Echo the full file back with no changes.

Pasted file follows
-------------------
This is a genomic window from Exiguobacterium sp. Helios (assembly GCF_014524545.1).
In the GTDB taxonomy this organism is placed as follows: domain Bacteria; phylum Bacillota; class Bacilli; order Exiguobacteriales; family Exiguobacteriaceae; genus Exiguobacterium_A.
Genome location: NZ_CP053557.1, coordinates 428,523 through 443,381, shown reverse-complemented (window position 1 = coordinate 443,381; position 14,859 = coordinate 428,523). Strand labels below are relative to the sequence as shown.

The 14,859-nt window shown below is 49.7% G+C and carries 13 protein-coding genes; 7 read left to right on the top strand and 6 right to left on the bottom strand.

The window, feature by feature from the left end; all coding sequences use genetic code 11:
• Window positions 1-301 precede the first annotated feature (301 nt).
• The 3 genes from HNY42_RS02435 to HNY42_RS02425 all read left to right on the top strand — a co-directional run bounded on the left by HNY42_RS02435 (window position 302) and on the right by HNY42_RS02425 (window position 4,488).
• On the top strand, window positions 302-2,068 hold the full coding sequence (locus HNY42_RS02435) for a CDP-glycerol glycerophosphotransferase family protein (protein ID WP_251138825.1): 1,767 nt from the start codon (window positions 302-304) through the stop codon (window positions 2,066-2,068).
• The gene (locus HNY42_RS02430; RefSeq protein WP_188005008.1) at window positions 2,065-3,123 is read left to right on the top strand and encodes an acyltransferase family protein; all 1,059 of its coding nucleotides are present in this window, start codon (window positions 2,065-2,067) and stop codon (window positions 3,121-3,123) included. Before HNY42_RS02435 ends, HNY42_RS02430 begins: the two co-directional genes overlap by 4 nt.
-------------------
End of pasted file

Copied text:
This is a genomic window from Exiguobacterium sp. Helios (assembly GCF_014524545.1).
In the GTDB taxonomy this organism is placed as follows: domain Bacteria; phylum Bacillota; class Bacilli; order Exiguobacteriales; family Exiguobacteriaceae; genus Exiguobacterium_A.
Genome location: NZ_CP053557.1, coordinates 428,523 through 443,381, shown reverse-complemented (window position 1 = coordinate 443,381; position 14,859 = coordinate 428,523). Strand labels below are relative to the sequence as shown.

The 14,859-nt window shown below is 49.7% G+C and carries 13 protein-coding genes; 7 read left to right on the top strand and 6 right to left on the bottom strand.

The window, feature by feature from the left end; all coding sequences use genetic code 11:
• Window positions 1-301 precede the first annotated feature (301 nt).
• The 3 genes from HNY42_RS02435 to HNY42_RS02425 all read left to right on the top strand — a co-directional run bounded on the left by HNY42_RS02435 (window position 302) and on the right by HNY42_RS02425 (window position 4,488).
• On the top strand, window positions 302-2,068 hold the full coding sequence (locus HNY42_RS02435) for a CDP-glycerol glycerophosphotransferase family protein (protein ID WP_251138825.1): 1,767 nt from the start codon (window positions 302-304) through the stop codon (window positions 2,066-2,068).
• The gene (locus HNY42_RS02430; RefSeq protein WP_188005008.1) at window positions 2,065-3,123 is read left to right on the top strand and encodes an acyltransferase family protein; all 1,059 of its coding nucleotides are present in this window, start codon (window positions 2,065-2,067) and stop codon (window positions 3,121-3,123) included. Before HNY42_RS02435 ends, HNY42_RS02430 begins: the two co-directional genes overlap by 4 nt.